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Business Analyst vs. Project Manager

Last updated date: November 16, 2019
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Business Analyst vs Project Manager | adjusted.me

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Have you considered the role of a business analyst or project manager? Sometimes the line between the two positions isn’t clear. Many organizations will place the responsibilities of both jobs under a single person. Ideally, this should not happen. Business analyst responsibilities and those of a project manager are unique. This is because their end goals come from different motivations.

The Goal of the Analyst:

An analyst concerns themselves with the requirements. They look at what the client, stakeholders, or company wants to achieve. This gets translated into a project by defining the requirements that will ultimately achieve an end product. Satisfying all these requirements will always be the chief concern of the business analyst.

The Goal of the Manager:

With the project managers, their primary concern with always be the execution of a project. This means they place more focus on doing whatever it takes to reach the goal. Building a strong team, leadership and being able to adapt along the way are critical aspects of the manager. The role often looks past what is required, and considers what is feasible.

Do these Roles Interact?

Both positions will often be working on the same project together. Overall, this is a good thing despite areas of conflict that might arise.

This works well because it stimulates growth and development in the project. The manager will push for deadlines, budgets, and any actions needed to finish. The analyst often will recommend changes that will interfere with the project manager’s vision.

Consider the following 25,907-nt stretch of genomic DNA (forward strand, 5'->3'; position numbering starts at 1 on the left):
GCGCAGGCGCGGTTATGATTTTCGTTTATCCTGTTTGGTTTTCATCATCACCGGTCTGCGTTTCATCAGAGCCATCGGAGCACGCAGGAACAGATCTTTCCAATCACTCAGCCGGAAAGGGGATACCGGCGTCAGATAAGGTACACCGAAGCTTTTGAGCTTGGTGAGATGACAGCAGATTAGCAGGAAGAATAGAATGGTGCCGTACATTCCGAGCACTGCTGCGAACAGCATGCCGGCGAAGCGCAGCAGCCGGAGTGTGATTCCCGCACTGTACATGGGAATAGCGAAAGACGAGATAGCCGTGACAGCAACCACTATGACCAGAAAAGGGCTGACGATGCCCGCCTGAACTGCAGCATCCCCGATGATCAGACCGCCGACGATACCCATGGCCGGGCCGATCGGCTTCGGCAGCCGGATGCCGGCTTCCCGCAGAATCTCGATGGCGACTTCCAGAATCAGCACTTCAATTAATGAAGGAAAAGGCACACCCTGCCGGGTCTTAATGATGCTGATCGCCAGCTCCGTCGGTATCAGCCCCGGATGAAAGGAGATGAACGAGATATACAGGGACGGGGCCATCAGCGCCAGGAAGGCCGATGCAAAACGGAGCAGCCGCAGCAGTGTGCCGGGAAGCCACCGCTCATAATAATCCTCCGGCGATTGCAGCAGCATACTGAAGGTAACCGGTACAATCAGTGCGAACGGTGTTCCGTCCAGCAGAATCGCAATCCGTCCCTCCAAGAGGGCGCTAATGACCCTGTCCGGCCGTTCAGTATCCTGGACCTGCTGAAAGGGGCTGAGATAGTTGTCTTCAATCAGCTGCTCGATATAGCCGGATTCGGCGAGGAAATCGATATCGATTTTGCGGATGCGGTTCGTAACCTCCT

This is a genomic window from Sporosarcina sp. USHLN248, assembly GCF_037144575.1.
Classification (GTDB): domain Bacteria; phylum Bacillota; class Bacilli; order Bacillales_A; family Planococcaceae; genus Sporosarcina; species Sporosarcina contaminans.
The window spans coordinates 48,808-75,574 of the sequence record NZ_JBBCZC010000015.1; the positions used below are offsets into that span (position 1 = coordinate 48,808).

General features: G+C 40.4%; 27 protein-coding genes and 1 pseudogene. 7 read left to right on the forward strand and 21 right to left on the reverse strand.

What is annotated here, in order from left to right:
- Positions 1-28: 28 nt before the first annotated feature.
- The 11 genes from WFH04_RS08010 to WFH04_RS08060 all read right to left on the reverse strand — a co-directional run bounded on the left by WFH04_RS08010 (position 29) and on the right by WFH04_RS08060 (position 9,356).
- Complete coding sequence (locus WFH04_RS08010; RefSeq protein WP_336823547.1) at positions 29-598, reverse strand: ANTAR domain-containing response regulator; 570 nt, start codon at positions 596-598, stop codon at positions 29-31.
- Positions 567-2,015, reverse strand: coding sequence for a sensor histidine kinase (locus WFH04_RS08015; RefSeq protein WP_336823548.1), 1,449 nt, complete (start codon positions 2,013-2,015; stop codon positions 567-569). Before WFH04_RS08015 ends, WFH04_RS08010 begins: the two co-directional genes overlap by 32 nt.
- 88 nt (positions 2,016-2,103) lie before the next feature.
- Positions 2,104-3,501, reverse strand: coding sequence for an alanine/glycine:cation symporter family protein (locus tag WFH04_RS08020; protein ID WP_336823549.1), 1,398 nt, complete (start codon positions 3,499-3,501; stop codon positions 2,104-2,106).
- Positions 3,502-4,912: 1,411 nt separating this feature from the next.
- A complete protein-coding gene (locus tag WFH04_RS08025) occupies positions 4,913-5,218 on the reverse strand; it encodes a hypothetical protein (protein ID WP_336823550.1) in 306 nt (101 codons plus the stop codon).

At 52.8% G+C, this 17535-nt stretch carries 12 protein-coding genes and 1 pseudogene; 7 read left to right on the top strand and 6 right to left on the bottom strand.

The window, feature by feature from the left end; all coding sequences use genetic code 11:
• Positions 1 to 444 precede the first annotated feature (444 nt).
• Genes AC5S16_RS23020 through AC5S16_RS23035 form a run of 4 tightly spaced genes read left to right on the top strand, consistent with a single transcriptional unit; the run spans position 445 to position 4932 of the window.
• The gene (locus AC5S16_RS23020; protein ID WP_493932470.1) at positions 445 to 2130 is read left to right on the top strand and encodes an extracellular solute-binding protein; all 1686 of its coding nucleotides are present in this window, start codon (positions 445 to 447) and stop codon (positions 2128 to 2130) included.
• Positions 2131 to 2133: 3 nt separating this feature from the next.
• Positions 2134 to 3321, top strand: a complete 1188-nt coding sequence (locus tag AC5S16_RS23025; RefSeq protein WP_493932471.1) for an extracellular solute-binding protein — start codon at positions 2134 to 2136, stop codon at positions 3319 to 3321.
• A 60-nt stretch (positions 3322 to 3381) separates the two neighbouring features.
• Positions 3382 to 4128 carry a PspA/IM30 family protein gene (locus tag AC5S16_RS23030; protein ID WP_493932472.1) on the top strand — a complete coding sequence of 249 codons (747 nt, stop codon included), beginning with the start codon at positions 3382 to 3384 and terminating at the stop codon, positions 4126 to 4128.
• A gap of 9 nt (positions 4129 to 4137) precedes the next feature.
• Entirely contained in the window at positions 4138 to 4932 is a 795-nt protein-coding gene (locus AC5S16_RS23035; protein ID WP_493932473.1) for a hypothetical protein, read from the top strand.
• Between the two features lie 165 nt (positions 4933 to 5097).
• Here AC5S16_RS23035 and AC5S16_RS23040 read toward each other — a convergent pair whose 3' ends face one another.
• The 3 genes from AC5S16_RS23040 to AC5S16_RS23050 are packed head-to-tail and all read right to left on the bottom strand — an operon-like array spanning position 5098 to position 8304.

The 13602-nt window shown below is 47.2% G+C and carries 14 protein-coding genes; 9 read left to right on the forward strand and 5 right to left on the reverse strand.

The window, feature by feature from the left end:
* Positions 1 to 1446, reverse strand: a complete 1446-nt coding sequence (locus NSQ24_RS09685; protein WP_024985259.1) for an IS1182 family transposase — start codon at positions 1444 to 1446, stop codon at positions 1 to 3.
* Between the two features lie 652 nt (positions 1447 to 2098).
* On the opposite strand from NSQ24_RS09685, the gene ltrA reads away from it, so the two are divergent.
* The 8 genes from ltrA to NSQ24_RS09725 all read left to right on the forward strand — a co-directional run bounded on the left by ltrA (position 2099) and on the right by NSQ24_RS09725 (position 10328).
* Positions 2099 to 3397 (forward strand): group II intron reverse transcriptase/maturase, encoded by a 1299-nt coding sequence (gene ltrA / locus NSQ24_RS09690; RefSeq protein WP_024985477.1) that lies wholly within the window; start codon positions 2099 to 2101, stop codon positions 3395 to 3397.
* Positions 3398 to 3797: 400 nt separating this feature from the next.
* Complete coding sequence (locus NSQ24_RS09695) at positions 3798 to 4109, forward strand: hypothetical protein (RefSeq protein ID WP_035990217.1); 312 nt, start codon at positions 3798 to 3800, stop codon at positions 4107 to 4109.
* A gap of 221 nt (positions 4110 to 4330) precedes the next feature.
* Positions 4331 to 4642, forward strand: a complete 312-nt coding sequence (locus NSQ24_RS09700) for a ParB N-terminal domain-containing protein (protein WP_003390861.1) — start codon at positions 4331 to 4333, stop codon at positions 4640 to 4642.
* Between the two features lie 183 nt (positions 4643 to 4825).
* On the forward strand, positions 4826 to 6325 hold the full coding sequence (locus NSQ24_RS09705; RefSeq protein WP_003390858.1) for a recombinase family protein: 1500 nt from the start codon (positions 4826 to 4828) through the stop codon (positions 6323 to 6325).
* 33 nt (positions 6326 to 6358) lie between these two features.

Each perspective brings value and helps find the right balance a project should reach. Does it matter if we miss our target date? Should we go over budget? Are these enhanced features desired by the customer worth the investment? These are the kind of questions the project manager and the business analyst will answer together.

Business Analyst/Project Manager the Overlap:

There is some important overlap in the two roles. First, both individuals are involved in the planning of the project. Understanding the scope, metrics, and activities is essential in either position.

Second, communication and enforcement of the requirements. The manager and analyst will work together to establish the requirements, and how they will play out in the project.

Finally, a variety of basic skills are necessary for both roles. This includes teamwork, ethics, critical thinking, industry knowledge, and much more.

In some cases, you may find yourself taking on both roles. This is more common at smaller organizations. Also, whenever the project is low risk and requires less individual attention.

Job Outlook for these Positions:

Both positions show steady job growth in the coming years. The U.S. Bureau of Labor Statistics estimates 7% growth through the year 2024.

They have also reported solid average salaries. Analysts and managers are earning over $75,000 a year. At senior level positions they have the potential to each earn up to $100,000 or more.

The outlook for a business analyst or project manager looks good with steady growth and high salaries. Between the two, the manager positions earned a bit more on average than an analyst. There is tremendous opportunity for both careers. Aspiring professionals should consider the differences and similarities carefully before deciding which role to take on.